As the war between Russia and Ukraine enters its 277th day, we take a look at the main developments.
This is the state of affairs on Sunday, November 27:
- The Dnipropetrovsk region was hit by five Russian attacks from multiple rocket launchers and heavy artillery, Governor Valentyn Reznichenko said. Several houses and other buildings were destroyed, but there were no casualties.
- At least 32 people have been killed by Russian shelling in southern Ukraine’s Kherson region since pro-Moscow forces withdrew two weeks ago, the head of Ukraine’s police said.
- Fleeing shelling, civilians poured out of the southern Ukrainian city of Kherson, which was recaptured weeks ago.
- Cold weather is slowing military activity on the front lines, the Institute for the Study of War think tank reported.
- Ukraine accused the Kremlin of reviving Josef Stalin’s “genocidal” tactics as Kiev commemorated a Soviet-era famine that killed millions of Ukrainians in the winter of 1932-33.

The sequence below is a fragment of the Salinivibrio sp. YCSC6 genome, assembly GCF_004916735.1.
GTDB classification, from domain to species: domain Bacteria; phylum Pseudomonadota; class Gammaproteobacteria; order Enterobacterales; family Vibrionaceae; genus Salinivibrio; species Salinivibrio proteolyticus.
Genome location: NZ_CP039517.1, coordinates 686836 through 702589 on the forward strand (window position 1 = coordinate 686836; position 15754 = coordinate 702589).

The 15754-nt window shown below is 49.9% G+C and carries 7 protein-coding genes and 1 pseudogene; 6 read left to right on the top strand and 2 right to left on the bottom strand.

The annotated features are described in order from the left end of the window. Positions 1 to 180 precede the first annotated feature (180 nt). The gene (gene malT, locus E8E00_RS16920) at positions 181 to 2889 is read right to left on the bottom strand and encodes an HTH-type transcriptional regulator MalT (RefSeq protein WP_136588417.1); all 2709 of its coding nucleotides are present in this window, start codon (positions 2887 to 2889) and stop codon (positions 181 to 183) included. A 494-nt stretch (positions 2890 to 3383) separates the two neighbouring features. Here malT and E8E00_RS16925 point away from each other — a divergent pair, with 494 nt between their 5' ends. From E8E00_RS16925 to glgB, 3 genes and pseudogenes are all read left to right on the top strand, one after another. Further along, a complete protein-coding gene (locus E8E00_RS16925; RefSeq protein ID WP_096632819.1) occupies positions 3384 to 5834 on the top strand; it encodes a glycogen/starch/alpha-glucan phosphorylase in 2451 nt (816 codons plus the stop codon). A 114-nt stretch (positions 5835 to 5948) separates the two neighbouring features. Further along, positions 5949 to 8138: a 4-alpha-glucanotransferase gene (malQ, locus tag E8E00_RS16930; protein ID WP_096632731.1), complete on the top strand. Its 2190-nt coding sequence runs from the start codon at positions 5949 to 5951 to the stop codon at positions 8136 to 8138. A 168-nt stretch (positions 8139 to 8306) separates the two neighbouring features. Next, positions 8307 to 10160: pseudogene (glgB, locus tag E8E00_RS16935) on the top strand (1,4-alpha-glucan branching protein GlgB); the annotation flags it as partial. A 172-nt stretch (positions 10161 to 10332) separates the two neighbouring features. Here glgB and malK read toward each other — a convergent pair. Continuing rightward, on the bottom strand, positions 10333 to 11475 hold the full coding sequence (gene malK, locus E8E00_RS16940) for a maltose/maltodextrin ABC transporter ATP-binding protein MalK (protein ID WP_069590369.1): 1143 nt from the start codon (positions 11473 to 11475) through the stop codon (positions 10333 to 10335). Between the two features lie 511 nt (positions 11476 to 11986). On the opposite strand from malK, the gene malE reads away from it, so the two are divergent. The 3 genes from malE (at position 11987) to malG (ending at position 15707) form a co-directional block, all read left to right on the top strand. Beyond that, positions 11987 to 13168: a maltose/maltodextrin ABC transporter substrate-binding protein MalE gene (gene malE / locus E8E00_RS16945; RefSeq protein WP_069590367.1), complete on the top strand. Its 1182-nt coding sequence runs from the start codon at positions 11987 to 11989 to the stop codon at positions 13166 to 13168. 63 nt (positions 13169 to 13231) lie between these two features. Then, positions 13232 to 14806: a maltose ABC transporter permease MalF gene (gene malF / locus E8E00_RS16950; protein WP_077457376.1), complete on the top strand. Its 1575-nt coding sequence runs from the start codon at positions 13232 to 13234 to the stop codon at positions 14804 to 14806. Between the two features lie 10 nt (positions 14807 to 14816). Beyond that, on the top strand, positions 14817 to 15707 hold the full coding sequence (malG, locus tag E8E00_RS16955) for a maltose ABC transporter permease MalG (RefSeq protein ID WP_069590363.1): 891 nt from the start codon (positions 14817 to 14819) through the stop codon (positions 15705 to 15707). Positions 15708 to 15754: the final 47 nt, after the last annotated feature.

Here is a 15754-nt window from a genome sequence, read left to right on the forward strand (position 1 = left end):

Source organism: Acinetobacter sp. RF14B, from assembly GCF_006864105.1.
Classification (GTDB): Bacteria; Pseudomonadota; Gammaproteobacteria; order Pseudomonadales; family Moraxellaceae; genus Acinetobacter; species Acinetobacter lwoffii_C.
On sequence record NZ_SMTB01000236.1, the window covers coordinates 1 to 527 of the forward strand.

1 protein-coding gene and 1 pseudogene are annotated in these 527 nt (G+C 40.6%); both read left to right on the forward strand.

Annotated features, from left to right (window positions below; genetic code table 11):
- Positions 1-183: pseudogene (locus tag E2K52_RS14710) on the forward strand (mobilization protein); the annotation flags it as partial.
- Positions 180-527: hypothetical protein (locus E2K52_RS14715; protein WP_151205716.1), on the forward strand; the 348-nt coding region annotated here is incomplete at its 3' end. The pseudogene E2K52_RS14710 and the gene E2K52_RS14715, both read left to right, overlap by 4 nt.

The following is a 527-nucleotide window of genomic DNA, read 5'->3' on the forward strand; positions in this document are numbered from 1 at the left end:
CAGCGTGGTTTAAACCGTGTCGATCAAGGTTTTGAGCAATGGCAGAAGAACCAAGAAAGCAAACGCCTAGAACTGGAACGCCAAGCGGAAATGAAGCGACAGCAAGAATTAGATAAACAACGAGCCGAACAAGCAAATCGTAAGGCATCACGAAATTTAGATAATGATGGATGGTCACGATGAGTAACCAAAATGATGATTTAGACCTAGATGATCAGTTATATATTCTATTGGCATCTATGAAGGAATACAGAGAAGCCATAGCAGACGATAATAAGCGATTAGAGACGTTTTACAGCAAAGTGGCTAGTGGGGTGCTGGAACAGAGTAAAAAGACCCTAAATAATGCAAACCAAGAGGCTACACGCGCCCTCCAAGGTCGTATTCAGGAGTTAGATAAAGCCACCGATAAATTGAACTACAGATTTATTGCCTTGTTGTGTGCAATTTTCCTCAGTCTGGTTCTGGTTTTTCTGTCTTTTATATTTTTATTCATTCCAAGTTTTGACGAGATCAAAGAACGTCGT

- Heavy snowfall was expected in the capital Kiev, with temperatures falling below freezing day and night. Millions of people in and around the Ukrainian capital still have little electricity and heat.
- Kiev mayor Vitali Klitschko said more than 3,000 specialists from a local utility company continued to work “round the clock” and managed to provide heat to more than 90 percent of residential buildings.
- While about a quarter of Kiev residents were without electricity, Klitschko said water supplies had returned to everyone in the city.
- Ukrainian President Volodymyr Zelenskyy hosted a summit in Kiev with allied nations to launch a plan to export $150 million worth of grain to countries most vulnerable to famine and drought.
- Prime Minister Denys Shmyhal said Ukraine — despite its own financial problems — has $24 million to buy corn for countries like Yemen, Sudan, Kenya and Nigeria.
- Last year, Ukraine and Russia supplied about 30 percent of the world’s wheat and barley exports, 20 percent of corn and more than 50 percent of sunflower oil.
- Zelenskyy said the price for Russian marine oil should be capped at between $30 and $40 a barrel, lower than the level suggested by the G7 countries.